The term “economic migrant” has been used to single out and contain certain kinds of hope and movement; it has been used to elevate certain motivations and dismiss others. But, really, is any migrant not an economic migrant? When have the forces of trade and capital ever been absent from the story of migration? Mass resettlement has always been compelled, at least in part, by economic concerns intersecting and intertwining with religion. But, so often, these financial forces are treated as invisible. How do we make these forces visible? How could we make images that show us the persistent entanglement of religion, economics, and movement? [Examples: How do we see the Prosperity Gospel traveling? What would it mean to show indigenous land protection as both economically and religiously motivated? Can we see Islamophobia stifling opportunity in America and Europe? How do media and technology accelerate and amplify these forces?]
Stories move us. They take us from a beginning to a point beyond. They are also how we make sense. With stories, we turn details into events; we also give shape and structure to our worlds. But what stories do we tell about migration and religion? And perhaps even more importantly: HOW do we tell these stories? What is always beyond the borders of an image? How can we layer images to hold the complexities of migration and religion? What new forms of storytelling emerge? How do the uprooted keep and make memories when they cannot bring their material lives with them?
Religion is one of the most important ways that communities form roots in a place. Religious communities (and their beliefs and practices) are often bound to the earth, anchored deep so that they can grow and change. But religious communities have also always moved–relocating by choice, and not. So, what happens when those communities uproot? What do religious communities on the move look like? From the diaspora to chosen families, migration and religion disconnect and connect people. How do we see migration and religion forming and reforming families, neighborhoods, and nations? How do we communicate when we are on the move? What new forms of social organization and culture emerge? How are societies made and unmade on the move? What opportunities for connection and identity formation arise in relocation and what communities bonds are lost when they are left behind?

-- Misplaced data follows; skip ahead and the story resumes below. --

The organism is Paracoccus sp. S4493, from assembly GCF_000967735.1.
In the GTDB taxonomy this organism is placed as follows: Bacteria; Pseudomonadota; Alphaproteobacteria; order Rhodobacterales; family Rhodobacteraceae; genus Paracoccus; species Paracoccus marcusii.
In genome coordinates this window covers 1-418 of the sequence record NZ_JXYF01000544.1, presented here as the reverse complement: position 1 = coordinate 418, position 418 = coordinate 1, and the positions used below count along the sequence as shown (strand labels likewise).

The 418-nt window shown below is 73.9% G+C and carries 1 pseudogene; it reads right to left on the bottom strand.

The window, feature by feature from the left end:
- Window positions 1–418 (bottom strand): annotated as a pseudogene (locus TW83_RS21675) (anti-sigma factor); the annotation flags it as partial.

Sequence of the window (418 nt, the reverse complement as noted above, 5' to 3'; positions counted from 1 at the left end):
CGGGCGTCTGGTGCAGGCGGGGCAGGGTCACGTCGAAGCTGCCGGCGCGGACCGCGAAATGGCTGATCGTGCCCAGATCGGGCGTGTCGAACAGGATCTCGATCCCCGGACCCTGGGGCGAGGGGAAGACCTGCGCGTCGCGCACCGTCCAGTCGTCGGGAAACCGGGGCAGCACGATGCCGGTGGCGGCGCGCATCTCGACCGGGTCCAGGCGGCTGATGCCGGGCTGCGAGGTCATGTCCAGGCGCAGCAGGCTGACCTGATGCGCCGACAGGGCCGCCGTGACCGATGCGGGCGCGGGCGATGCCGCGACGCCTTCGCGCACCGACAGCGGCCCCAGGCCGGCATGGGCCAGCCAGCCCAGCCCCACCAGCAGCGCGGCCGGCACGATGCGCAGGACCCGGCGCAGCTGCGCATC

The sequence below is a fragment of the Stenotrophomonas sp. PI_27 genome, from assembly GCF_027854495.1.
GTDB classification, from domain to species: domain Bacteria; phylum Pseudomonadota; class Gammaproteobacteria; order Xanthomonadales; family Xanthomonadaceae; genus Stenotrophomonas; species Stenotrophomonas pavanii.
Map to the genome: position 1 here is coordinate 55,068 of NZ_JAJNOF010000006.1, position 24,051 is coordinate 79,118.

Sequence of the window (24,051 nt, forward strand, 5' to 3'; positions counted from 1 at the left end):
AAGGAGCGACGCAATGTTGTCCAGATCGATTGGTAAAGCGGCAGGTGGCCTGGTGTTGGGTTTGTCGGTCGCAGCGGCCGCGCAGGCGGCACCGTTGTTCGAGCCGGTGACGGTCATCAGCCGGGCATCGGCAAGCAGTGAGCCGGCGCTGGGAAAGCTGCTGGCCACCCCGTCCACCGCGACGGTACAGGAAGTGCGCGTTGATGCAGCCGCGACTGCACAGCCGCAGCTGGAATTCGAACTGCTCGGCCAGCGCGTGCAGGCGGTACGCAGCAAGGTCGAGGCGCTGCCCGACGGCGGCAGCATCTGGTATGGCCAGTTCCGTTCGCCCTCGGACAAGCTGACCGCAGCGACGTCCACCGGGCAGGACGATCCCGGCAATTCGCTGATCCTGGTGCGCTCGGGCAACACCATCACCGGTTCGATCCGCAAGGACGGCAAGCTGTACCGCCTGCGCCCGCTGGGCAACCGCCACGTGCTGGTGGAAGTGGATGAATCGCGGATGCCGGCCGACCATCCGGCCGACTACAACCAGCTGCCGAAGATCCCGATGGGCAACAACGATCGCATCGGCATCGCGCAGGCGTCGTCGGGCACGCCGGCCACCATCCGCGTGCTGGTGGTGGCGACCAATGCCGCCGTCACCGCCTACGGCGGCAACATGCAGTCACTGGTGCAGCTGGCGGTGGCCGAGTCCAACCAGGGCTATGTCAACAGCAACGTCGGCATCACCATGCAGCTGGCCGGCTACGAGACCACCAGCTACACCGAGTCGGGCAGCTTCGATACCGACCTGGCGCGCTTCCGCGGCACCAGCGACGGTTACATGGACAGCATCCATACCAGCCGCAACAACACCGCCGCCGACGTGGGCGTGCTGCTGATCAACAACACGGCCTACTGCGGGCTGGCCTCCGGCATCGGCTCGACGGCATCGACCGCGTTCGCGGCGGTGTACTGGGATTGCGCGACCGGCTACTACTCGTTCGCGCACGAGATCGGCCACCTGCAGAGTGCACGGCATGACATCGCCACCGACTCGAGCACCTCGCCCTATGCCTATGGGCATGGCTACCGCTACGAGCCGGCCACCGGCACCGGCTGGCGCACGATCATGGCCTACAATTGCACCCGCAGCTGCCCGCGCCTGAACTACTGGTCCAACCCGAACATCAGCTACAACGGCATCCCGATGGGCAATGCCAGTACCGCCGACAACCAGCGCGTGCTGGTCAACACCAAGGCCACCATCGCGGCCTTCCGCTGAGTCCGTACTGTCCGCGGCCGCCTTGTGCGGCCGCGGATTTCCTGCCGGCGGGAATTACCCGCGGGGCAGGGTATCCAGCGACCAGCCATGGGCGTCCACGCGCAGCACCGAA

Borders and boundaries are an obvious feature of both religious life and migration. Boundaries are drawn to keep some people in, and others out. To tell us who goes where, and who cannot go there. How do those lines get drawn? Who draws them? When and how do they get redrawn? How do colonialism, imperialism, nationalism, and occupation respond to and enforce boundaries on religious people and communities? How are those borders used to mythologize and racialize? And what about the boundaries within groups, lines drawn around gender identities and roles, for instance? What role do religious institutions have in drawing and redrawing these lines? How are they enforced architecturally? Cartographically? Economically? Politically?
Traditionally, migrations have been analyzed as a tension between push and pull factors––that is, the issues, challenges, and injustices in a place of origin that “push” movement, and the possibilities, opportunities, and imaginaries in a place of destination that “pull” movement. What this push-pull focus obscures, however, is the journey itself. Pathways that have been laden with religious significance and meaning. Perhaps the most obvious of these are pilgrimage routes. Nevertheless, we might also observe that under every migrant’s feet, there is a pathway––a bridge––that makes movement possible. What are the pathways and circuits of migration? How do former colonial bonds, global industry, tourism, or familial histories open some routes while also closing others? How do we understand religion when we descend into the intimacies of these pathways and bridges? What meaning is made and stitched along a railway line? How does migration make new sacred pathways?
We often hear people say that they are wary of “institutional religion.” But many institutions, be they state or non-state actors, are religious. Not just churches, mosques, and temples, but also multinational corporations and human rights organizations, militaries and hospitals. Missionaries, armies, prisons, and economic markets, have displaced and reshaped how and where people live for centuries. And so too have infrastructural and transportation systems such as ship-building, railways, highways, shifts in land use policy and property rights. How can we more clearly see the relationship between these institutions, religion, and migration? Where can we see power located and deployed? How do these systems get repurposed or reconfigured and by whom? Churches that were invasions are now sanctuaries in some places. International aid is vital, but fraught. Where do we see systemic power take shape and move people? How could we see it more clearly or differently?